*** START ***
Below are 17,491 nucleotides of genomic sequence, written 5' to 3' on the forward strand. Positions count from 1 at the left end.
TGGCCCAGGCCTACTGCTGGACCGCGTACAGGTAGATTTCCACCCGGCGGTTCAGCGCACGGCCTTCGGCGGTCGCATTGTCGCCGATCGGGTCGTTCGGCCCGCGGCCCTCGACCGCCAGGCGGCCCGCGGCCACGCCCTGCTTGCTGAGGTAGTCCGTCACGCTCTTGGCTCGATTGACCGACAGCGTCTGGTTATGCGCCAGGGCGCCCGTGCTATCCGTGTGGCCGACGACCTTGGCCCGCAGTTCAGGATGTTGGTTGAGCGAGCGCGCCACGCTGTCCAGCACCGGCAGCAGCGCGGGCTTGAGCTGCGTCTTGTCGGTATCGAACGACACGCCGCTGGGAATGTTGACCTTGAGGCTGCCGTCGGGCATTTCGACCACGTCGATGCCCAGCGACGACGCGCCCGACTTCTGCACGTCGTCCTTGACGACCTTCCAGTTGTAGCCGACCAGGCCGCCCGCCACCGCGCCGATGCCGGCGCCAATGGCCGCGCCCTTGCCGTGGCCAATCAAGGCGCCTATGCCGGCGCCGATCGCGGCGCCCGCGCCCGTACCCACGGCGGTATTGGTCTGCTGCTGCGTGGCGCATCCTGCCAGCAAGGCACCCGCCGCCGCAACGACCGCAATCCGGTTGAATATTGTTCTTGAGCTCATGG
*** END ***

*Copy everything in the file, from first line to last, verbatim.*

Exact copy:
Below are 17,491 nucleotides of genomic sequence, written 5' to 3' on the forward strand. Positions count from 1 at the left end.
TGGCCCAGGCCTACTGCTGGACCGCGTACAGGTAGATTTCCACCCGGCGGTTCAGCGCACGGCCTTCGGCGGTCGCATTGTCGCCGATCGGGTCGTTCGGCCCGCGGCCCTCGACCGCCAGGCGGCCCGCGGCCACGCCCTGCTTGCTGAGGTAGTCCGTCACGCTCTTGGCTCGATTGACCGACAGCGTCTGGTTATGCGCCAGGGCGCCCGTGCTATCCGTGTGGCCGACGACCTTGGCCCGCAGTTCAGGATGTTGGTTGAGCGAGCGCGCCACGCTGTCCAGCACCGGCAGCAGCGCGGGCTTGAGCTGCGTCTTGTCGGTATCGAACGACACGCCGCTGGGAATGTTGACCTTGAGGCTGCCGTCGGGCATTTCGACCACGTCGATGCCCAGCGACGACGCGCCCGACTTCTGCACGTCGTCCTTGACGACCTTCCAGTTGTAGCCGACCAGGCCGCCCGCCACCGCGCCGATGCCGGCGCCAATGGCCGCGCCCTTGCCGTGGCCAATCAAGGCGCCTATGCCGGCGCCGATCGCGGCGCCCGCGCCCGTACCCACGGCGGTATTGGTCTGCTGCTGCGTGGCGCATCCTGCCAGCAAGGCACCCGCCGCCGCAACGACCGCAATCCGGTTGAATATTGTTCTTGAGCTCATGG